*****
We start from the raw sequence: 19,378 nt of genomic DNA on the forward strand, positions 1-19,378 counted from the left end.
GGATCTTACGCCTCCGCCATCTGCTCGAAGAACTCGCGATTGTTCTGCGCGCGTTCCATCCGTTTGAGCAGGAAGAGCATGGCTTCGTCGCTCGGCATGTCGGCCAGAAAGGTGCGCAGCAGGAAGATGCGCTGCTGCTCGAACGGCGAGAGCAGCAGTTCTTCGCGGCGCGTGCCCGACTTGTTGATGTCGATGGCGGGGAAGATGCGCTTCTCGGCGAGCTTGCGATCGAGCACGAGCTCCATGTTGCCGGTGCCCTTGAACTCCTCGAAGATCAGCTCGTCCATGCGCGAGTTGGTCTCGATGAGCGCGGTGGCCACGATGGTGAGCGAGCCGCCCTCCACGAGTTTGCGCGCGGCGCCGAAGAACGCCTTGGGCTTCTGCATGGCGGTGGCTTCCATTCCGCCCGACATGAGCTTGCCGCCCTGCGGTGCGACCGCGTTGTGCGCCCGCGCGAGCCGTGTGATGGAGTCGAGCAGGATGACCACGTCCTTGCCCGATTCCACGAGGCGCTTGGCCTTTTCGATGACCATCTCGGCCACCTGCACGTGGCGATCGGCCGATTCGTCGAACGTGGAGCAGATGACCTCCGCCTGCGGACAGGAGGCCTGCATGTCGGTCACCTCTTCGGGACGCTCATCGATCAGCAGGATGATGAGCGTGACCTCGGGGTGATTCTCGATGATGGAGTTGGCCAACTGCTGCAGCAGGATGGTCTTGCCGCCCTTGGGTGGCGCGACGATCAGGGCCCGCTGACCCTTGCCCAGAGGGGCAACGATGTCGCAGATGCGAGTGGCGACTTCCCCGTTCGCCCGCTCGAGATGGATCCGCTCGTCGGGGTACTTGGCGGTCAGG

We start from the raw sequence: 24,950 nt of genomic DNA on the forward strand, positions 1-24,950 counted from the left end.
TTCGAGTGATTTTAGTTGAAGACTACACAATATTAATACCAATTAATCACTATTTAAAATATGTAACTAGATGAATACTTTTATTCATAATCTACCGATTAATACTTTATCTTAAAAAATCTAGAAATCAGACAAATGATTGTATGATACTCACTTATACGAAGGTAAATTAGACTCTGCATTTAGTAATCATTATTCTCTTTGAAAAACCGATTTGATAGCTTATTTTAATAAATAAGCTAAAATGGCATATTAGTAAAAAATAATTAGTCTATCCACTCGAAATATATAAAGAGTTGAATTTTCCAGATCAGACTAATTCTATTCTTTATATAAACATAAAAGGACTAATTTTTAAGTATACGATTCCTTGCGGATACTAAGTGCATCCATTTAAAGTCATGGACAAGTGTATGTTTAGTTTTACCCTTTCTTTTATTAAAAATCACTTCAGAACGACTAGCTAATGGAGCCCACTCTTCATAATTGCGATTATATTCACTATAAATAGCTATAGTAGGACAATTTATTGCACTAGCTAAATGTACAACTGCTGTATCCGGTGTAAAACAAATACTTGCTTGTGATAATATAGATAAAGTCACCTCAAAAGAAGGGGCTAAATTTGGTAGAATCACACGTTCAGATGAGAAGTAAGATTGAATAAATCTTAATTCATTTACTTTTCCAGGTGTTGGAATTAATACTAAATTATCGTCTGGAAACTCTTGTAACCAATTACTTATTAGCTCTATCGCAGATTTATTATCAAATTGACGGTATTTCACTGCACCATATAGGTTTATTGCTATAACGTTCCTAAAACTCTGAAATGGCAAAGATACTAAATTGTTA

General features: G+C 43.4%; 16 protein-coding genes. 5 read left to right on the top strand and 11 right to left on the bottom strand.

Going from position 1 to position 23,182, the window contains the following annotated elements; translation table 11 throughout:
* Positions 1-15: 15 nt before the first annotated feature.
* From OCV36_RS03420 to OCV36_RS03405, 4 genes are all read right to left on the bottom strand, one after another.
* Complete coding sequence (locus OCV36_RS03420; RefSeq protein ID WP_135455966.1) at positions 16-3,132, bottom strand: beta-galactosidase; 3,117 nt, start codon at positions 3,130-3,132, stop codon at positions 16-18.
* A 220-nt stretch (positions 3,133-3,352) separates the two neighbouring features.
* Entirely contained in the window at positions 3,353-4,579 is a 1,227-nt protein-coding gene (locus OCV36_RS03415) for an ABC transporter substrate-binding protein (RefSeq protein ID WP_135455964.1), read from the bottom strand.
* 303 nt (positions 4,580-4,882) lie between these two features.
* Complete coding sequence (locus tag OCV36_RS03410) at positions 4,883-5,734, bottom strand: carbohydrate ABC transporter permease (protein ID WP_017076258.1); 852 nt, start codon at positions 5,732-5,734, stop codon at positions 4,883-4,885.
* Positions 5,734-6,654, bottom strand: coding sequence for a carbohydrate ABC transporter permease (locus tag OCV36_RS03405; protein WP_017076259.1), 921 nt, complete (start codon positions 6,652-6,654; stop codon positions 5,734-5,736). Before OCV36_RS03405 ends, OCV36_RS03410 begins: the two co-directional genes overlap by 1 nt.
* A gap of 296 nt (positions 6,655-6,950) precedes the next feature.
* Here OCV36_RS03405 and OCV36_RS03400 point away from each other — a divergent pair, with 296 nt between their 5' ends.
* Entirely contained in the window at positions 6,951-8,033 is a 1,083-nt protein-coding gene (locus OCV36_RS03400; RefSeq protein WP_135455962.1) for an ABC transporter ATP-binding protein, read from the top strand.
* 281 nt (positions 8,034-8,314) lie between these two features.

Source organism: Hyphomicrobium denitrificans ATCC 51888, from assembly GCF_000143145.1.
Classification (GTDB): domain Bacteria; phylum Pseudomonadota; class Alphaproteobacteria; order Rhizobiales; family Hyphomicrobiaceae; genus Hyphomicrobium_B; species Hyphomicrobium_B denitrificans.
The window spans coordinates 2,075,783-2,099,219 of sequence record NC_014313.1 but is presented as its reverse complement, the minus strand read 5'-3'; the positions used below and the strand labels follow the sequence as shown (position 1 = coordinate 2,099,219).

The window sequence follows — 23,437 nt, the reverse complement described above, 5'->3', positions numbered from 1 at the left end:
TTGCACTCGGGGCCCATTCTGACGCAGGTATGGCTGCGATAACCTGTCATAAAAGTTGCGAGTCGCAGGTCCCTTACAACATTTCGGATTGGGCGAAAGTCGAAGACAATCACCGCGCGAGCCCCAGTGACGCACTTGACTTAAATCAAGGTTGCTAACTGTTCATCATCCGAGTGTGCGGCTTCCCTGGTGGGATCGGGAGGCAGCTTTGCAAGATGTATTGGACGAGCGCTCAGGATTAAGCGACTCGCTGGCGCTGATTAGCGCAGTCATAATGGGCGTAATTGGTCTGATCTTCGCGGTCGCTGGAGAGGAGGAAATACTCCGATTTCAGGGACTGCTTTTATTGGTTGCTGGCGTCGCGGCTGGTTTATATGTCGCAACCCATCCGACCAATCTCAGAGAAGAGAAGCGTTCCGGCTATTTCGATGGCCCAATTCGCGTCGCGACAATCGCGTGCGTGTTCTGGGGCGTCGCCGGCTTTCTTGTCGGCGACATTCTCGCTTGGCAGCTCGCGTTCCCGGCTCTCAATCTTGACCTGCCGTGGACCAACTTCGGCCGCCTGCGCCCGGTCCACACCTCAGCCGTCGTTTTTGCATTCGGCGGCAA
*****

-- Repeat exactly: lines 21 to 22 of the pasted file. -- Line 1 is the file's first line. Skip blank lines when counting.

The window spans coordinates 2,075,783-2,099,219 of sequence record NC_014313.1 but is presented as its reverse complement, the minus strand read 5'-3'; the positions used below and the strand labels follow the sequence as shown (position 1 = coordinate 2,099,219).

The window sequence follows — 23,437 nt, the reverse complement described above, 5'->3', positions numbered from 1 at the left end: